The Hollow Hope

The Hollow Hope Cover

The Hollow Hope

Can Courts Bring about Social Change?

By Gerald N. Rosenberg

University of Chicago Press, Paperback, 9780226726717, 525pp.

Publication Date: May 1, 2008

In follow-up studies, dozens of reviews, and even a book of essays evaluating his conclusions, Gerald Rosenberg's critics not to mention his supporters have spent nearly two decades debating the arguments he first put forward in "The Hollow Hope." With this substantially expanded second edition of his landmark work, Rosenberg himself steps back into the fray, responding to criticism and adding chapters on the same-sex marriage battle that ask anew whether courts can spur political and social reform.
Finding that the answer is still a resounding no, Rosenberg reaffirms his powerful contention that it's nearly impossible to generate significant reforms through litigation. The reason? American courts are ineffective and relatively weak far from the uniquely powerful sources for change they re often portrayed as.Rosenberg supports this claim by documenting the direct and secondary effects of key court decisions particularly "Brown v. Board of Education" and "Roe v. Wade." He reveals, for example, that Congress, the White House, and a determined civil rights movement did far more than "Brown" to advance desegregation, while pro-choice activists invested too much in "Roe" at the expense of political mobilization. Further illuminating these cases, as well as the ongoing fight for same-sex marriage rights, Rosenberg also marshals impressive evidence to overturn the common assumption that even unsuccessful litigation can advance a cause by raising its profile.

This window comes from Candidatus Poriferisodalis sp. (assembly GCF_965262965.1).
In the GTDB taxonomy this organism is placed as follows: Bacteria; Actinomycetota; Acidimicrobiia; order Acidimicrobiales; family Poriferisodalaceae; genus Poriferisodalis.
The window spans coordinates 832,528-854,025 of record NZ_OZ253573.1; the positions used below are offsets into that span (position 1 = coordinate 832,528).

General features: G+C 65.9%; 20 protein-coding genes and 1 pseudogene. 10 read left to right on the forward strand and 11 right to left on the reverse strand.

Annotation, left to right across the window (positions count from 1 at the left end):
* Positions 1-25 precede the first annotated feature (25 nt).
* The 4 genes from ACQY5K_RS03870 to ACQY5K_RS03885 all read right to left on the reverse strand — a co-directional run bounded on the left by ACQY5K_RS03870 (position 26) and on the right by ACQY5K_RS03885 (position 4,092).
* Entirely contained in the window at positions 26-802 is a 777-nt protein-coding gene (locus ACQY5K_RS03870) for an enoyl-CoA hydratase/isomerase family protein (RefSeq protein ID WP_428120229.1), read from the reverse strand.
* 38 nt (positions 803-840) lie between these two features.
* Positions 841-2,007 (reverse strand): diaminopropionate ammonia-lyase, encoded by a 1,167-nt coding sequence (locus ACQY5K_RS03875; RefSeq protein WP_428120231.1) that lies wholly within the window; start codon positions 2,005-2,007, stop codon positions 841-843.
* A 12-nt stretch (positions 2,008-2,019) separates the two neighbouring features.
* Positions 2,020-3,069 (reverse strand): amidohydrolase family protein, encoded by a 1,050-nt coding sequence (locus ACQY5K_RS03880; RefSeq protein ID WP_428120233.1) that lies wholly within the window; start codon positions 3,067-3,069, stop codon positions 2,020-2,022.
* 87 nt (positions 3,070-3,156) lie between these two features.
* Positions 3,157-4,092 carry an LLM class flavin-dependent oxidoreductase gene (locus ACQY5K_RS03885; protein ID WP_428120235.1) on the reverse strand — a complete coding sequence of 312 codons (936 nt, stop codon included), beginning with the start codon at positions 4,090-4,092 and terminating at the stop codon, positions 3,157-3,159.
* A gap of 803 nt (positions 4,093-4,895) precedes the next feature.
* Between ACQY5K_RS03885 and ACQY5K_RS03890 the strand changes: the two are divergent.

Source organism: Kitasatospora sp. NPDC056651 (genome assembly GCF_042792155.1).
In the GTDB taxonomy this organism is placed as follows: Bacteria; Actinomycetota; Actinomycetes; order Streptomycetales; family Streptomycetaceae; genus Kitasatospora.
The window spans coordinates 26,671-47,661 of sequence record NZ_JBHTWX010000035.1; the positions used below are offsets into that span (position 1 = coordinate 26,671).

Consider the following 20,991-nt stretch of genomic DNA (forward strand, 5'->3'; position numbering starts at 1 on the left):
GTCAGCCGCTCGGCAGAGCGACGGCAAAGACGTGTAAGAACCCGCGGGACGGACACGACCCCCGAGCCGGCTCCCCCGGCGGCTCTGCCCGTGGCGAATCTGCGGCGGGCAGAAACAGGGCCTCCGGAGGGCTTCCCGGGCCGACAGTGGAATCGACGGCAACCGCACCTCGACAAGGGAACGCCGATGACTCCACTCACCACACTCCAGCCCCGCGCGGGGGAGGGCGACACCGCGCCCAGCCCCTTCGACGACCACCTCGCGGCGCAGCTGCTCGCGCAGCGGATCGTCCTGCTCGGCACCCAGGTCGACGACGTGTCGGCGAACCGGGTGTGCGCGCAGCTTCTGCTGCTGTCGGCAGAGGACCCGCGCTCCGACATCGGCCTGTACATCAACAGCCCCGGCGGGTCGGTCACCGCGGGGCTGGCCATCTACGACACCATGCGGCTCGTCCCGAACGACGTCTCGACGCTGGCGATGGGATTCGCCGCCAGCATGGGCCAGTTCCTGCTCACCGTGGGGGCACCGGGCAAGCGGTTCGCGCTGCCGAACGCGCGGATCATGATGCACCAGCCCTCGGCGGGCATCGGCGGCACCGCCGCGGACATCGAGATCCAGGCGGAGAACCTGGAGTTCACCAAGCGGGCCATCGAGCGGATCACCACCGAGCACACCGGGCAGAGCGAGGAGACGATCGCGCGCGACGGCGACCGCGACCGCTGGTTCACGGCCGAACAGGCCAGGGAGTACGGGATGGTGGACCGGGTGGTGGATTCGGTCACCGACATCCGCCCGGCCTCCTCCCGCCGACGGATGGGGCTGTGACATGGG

Directly addressing its critics in a new conclusion, "The Hollow Hope, Second Edition" promises to reignite for a new generation the national debate it sparked seventeen years ago.

About the Author
Gerald Rosenberg is associate professor of political science and lecturer of law at the University of Chicago. He is a member of the Washington, D.C., bar.